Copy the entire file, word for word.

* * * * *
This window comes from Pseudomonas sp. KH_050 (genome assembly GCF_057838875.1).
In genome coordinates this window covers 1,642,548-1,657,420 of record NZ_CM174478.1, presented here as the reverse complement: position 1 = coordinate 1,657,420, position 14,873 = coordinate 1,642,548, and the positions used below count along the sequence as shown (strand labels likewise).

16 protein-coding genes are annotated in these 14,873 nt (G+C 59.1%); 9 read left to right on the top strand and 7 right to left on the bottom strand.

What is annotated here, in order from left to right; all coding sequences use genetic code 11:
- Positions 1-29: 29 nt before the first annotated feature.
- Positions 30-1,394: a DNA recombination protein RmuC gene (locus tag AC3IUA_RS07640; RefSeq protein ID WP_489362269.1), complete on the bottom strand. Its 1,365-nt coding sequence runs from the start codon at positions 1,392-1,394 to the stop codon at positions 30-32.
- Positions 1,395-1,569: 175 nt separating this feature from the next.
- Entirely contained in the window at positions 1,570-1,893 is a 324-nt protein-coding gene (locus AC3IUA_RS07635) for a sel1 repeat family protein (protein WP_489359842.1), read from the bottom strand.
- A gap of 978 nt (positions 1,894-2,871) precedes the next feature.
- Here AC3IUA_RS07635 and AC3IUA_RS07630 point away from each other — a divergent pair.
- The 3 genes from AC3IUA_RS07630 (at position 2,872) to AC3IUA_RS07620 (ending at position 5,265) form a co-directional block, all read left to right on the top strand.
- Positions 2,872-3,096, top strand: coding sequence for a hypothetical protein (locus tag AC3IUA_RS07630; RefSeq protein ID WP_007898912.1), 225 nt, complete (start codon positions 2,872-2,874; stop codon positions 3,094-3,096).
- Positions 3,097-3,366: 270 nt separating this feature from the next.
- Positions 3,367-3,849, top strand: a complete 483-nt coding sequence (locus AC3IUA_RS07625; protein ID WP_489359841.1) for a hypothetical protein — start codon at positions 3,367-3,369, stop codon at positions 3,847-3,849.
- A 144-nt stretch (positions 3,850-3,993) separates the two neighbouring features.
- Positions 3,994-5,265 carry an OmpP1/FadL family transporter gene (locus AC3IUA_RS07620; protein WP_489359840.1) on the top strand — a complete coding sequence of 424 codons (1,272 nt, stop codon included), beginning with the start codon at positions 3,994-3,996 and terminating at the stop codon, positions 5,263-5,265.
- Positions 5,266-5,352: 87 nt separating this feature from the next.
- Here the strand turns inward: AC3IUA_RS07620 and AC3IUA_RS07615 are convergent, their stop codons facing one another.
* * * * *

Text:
This window comes from Pseudomonas sp. KH_050 (genome assembly GCF_057838875.1).
In genome coordinates this window covers 1,642,548-1,657,420 of record NZ_CM174478.1, presented here as the reverse complement: position 1 = coordinate 1,657,420, position 14,873 = coordinate 1,642,548, and the positions used below count along the sequence as shown (strand labels likewise).

16 protein-coding genes are annotated in these 14,873 nt (G+C 59.1%); 9 read left to right on the top strand and 7 right to left on the bottom strand.

What is annotated here, in order from left to right; all coding sequences use genetic code 11:
- Positions 1-29: 29 nt before the first annotated feature.
- Positions 30-1,394: a DNA recombination protein RmuC gene (locus tag AC3IUA_RS07640; RefSeq protein ID WP_489362269.1), complete on the bottom strand. Its 1,365-nt coding sequence runs from the start codon at positions 1,392-1,394 to the stop codon at positions 30-32.
- Positions 1,395-1,569: 175 nt separating this feature from the next.
- Entirely contained in the window at positions 1,570-1,893 is a 324-nt protein-coding gene (locus AC3IUA_RS07635) for a sel1 repeat family protein (protein WP_489359842.1), read from the bottom strand.
- A gap of 978 nt (positions 1,894-2,871) precedes the next feature.
- Here AC3IUA_RS07635 and AC3IUA_RS07630 point away from each other — a divergent pair.
- The 3 genes from AC3IUA_RS07630 (at position 2,872) to AC3IUA_RS07620 (ending at position 5,265) form a co-directional block, all read left to right on the top strand.
- Positions 2,872-3,096, top strand: coding sequence for a hypothetical protein (locus tag AC3IUA_RS07630; RefSeq protein ID WP_007898912.1), 225 nt, complete (start codon positions 2,872-2,874; stop codon positions 3,094-3,096).
- Positions 3,097-3,366: 270 nt separating this feature from the next.
- Positions 3,367-3,849, top strand: a complete 483-nt coding sequence (locus AC3IUA_RS07625; protein ID WP_489359841.1) for a hypothetical protein — start codon at positions 3,367-3,369, stop codon at positions 3,847-3,849.
- A 144-nt stretch (positions 3,850-3,993) separates the two neighbouring features.
- Positions 3,994-5,265 carry an OmpP1/FadL family transporter gene (locus AC3IUA_RS07620; protein WP_489359840.1) on the top strand — a complete coding sequence of 424 codons (1,272 nt, stop codon included), beginning with the start codon at positions 3,994-3,996 and terminating at the stop codon, positions 5,263-5,265.
- Positions 5,266-5,352: 87 nt separating this feature from the next.
- Here the strand turns inward: AC3IUA_RS07620 and AC3IUA_RS07615 are convergent, their stop codons facing one another.